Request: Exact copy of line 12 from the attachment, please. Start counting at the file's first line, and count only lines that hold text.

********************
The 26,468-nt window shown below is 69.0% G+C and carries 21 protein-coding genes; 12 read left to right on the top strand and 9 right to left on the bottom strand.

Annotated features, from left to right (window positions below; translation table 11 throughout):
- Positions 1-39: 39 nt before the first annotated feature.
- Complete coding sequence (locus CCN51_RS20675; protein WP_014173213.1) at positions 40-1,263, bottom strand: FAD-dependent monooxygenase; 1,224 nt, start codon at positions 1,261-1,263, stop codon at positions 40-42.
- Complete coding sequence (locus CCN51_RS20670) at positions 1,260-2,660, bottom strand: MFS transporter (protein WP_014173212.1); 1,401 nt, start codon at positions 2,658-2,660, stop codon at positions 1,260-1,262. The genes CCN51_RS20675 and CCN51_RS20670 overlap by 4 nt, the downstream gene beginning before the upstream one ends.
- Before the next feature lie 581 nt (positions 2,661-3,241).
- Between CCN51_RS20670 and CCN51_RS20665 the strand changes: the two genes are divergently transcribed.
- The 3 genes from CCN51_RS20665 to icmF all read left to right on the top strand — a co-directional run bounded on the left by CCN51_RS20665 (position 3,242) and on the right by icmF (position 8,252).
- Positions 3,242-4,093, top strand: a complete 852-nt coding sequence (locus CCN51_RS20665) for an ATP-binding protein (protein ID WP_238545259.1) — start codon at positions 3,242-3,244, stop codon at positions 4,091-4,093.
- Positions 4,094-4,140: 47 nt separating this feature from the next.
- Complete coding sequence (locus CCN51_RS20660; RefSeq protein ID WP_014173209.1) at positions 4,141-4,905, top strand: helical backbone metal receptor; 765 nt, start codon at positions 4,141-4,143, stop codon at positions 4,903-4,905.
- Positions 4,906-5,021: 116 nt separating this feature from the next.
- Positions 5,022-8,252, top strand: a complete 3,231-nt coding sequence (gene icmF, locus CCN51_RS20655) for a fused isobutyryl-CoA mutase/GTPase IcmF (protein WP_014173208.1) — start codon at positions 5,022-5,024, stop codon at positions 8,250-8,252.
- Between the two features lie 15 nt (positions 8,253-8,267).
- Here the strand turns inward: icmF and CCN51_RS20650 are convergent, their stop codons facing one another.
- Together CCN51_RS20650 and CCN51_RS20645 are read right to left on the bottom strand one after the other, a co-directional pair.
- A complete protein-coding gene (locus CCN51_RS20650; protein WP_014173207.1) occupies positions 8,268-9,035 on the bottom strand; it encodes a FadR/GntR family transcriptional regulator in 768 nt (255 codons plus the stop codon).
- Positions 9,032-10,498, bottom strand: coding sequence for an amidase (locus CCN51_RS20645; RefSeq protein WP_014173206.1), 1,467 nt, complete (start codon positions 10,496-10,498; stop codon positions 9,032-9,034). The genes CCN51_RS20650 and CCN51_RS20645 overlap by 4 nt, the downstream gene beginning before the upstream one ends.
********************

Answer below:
- Positions 4,906-5,021: 116 nt separating this feature from the next.